That ??? bullpen spot is very much up for grabs. It could go to Ryan Pope, who started last year at this level, or possibly even Pat Venditte. Craig Heyer and Cory Arbiso are also possibilities. Hideki Okajima is on a minor league deal, but at the moment I expect him to make the Yankees roster to open the season. There’s always the minor league free agent pool, as the Yankees could bring back someone like Josh Schmidt or Eric Wordkemper, or go for some new blood instead. There is no shortage of arms still available on the open market (RHP, LHP).

Update: Cesar Cabral is also a Triple-A relief option, albeit in a roundabout way. Since he’s a Rule 5 Draft pick for the second time, he can elect free agency rather than be returned to his original team (the Red Sox) if the Yankees don’t want him. In that case, they can simply re-sign him and send him down. The Diamondbacks did the exact same thing with former Yankees farmhand Zach Kroenke.

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The neat thing about Triple-A baseball is that even if the Opening Day roster ends up looking like it does in this post, it won’t matter a month into the season. There will be injuries, promotions, demotions, veterans opting out of contracts, you name it. The roster turnover at this level is insane, upwards of 70 transactions a year. It’s not enough to be 25 men deep these days, the Yankees need this depth tucked away in Triple-A to serve as viable replacements for those “just in case” moments.

Improving the Yankee Stadium experience

When Opening Day rolls around in a few months, it will be the fourth at the new Yankee Stadium. Christened with a World Series in its first year, the new Stadium has simply become a comfortable home. I haven’t forgotten the old park; considering how much time I spent there during my teenage years, I never will. But the new place is where I got to see a lot of games every summer and will be for most of the rest of my life.

That said, the new stadium is far from perfect. I miss the intimacy and vastness of the Tier level, and I miss the view into Monument Park. The current home is a temple to the gaudiness of the Yankees, and it’s easy for a guy who doesn’t want to go broke attending baseball to feel a bit marginalized from the field.

As the seasons have marched on, the Yankees haven’t really done much to the new Yankee Stadium. They painted the overbearing concrete in the bleachers a darker shade of blue and made some minor upgrades, but as the Mets lower the fences and try to bring some semblance of their own history to their new stadium, the Yankees are content with what they’ve built. They could make some changes though, and as Opening Day inches closer, I have my own wishlist for the new house.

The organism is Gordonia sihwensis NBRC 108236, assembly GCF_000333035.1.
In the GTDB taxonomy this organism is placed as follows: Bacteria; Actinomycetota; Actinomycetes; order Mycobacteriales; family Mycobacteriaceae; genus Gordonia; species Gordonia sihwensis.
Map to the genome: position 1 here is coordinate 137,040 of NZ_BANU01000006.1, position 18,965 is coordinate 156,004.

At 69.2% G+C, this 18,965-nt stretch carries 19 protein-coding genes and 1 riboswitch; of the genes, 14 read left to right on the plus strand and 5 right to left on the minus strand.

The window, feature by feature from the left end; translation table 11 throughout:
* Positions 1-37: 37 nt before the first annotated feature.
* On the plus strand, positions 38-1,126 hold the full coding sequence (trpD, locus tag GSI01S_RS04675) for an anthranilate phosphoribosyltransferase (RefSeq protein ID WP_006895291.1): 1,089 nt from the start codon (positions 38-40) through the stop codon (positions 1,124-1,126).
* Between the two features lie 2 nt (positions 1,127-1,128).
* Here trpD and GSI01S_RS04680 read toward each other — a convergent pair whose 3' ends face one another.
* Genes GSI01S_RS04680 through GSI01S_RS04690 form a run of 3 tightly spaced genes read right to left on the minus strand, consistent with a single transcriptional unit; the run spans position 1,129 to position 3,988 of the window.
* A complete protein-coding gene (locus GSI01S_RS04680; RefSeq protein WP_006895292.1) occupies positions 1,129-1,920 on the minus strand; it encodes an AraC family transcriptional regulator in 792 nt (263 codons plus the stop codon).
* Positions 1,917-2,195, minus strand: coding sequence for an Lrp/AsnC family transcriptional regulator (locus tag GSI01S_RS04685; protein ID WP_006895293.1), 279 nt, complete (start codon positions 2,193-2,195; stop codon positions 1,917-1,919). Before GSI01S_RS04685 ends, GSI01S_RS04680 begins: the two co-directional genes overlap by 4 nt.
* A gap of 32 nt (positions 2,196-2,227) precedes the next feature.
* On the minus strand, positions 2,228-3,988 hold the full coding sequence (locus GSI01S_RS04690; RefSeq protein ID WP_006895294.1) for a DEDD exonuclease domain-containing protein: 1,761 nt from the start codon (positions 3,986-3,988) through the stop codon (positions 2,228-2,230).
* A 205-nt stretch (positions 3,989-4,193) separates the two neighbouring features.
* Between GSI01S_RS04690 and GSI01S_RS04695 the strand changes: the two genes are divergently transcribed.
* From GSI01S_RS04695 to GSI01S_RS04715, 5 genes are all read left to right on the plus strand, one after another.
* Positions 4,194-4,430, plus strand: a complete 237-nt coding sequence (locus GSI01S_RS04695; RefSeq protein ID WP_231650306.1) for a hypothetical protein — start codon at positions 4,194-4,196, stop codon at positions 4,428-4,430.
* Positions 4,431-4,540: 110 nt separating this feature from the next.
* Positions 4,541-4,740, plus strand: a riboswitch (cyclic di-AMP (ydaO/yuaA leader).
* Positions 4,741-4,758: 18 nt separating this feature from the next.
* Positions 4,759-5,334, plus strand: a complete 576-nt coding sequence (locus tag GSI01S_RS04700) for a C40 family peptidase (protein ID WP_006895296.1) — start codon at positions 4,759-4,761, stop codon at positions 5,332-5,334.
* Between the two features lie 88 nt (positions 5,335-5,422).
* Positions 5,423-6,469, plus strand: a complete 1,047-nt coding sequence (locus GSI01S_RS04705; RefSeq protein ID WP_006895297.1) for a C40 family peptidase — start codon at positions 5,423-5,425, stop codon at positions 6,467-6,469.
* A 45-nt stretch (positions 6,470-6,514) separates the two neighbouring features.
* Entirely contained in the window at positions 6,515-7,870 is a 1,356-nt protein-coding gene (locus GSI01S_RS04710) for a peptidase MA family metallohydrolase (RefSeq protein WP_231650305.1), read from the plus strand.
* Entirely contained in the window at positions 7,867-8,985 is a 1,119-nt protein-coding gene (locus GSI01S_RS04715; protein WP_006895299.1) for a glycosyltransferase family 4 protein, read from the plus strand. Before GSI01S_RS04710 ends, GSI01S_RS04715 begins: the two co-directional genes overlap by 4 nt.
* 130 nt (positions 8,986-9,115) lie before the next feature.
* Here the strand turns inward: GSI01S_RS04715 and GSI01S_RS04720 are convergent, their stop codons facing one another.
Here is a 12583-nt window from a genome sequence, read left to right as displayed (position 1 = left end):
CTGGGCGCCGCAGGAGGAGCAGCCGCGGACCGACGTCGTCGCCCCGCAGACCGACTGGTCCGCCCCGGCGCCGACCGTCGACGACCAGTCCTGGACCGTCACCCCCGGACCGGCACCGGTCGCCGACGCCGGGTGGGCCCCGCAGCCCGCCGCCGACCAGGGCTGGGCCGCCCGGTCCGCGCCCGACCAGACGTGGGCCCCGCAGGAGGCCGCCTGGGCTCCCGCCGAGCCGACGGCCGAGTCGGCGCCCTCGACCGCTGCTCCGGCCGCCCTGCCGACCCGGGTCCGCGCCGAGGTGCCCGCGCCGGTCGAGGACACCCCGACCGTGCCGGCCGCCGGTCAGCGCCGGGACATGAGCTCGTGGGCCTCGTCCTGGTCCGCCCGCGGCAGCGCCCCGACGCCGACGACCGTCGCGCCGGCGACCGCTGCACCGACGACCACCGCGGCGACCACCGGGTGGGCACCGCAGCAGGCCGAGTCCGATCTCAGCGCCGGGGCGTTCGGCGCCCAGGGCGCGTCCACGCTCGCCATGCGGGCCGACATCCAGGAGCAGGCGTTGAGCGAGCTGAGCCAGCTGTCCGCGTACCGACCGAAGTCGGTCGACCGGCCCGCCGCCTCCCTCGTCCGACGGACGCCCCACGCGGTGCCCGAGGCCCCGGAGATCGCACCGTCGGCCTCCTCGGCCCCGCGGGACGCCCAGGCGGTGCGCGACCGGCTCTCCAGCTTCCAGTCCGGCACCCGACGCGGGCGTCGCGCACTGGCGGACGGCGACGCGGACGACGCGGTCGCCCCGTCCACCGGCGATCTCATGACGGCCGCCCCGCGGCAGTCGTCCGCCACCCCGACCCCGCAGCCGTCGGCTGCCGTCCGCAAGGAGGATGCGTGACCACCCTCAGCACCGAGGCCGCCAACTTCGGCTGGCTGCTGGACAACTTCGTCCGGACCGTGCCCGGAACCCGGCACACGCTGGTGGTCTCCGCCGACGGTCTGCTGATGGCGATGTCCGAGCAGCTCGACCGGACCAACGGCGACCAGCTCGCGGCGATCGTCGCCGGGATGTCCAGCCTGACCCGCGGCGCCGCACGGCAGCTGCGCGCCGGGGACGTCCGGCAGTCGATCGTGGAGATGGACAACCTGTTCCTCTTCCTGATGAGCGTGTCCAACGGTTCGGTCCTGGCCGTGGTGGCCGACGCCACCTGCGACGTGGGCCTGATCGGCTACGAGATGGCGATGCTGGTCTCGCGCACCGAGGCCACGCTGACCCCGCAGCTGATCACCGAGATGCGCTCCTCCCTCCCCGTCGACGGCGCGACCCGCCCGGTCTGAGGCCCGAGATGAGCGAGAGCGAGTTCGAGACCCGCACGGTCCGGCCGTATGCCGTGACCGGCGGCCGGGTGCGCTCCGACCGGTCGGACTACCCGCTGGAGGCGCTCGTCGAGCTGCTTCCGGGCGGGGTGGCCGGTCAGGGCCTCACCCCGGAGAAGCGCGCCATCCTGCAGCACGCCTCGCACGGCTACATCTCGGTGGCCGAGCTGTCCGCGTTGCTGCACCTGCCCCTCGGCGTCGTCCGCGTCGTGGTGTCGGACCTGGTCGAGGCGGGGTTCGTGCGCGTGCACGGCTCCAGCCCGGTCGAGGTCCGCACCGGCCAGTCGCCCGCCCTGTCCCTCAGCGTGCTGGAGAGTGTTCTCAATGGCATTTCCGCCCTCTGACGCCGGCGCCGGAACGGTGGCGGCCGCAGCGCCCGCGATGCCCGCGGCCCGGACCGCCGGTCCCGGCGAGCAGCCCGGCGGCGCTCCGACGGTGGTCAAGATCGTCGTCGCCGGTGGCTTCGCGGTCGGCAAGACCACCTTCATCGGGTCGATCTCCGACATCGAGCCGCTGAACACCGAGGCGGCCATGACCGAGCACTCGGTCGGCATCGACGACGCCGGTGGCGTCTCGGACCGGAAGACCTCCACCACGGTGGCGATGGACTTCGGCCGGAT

1. Mystique and Aura in the Stands
Once upon a time at the old park, it used to be possible to roam the stadium before the game with, by and large, free reign of the place. At a certain time, ushers would gently ask fans to head to their seats, but autograph hounds could stake out batting practice. At the new park, the general atmosphere in the lower seating bowls is one somewhere between antipathy and hostility. Guards will promptly sweep out people who aren’t where they should be a good 90 minutes before first pitch, and forget about ever crossing the moat that separates most fans from the field.

The Yankees needn’t compromise on their high-ticket packages to make the place a bit more welcoming for those who just want a close-up of the field. Calling off the hounds earlier on and making the fans more welcome would go a long way toward instilling the stadium with its own set of mystique and aura. We’re fans. We want to be there, and we’re not out to cause trouble.

2. Better Food
For all the promise of better food the new stadium brought with it, the non-exclusive dining options are your run-of-the-mill stadium stands. The hot dog buns aren’t much, and the specialty stands feature bland and overpriced items with ever-shrinking portions. The debut of Parm in the Great Hall was a fantastic start last season, but with Shake Shack and Blue Smoke headlining Citi Field, our ballpark in the Bronx has a long way to go. The crab legs I had that one time in the Legends Suites were pretty damn good though.

3. Monument Cave
At the old stadium, Monument Park and the retired numbers were a point of pride for the Yankees. They were visible throughout the stadium and during the game. At the new park, the monuments are buried beneath a sports bar and are covered for first pitch. The Yanks’ rich history has been rendered an afterthought, and we espy only glimpses of the retired numbers. I have to think the club could flip the visitors’ bullpen with Monument Park to make it a more open-air attraction as it used to be.

4. Between-Inning Entertainment
We’ve had the same between-inning entertainment options for eons now. Yankee trivia, Who’s That Baby?, Match Game NY — the list goes on and on and on. Between that and the staid selection of stadium songs that filter over the PA system, the in-game production could use a refresh.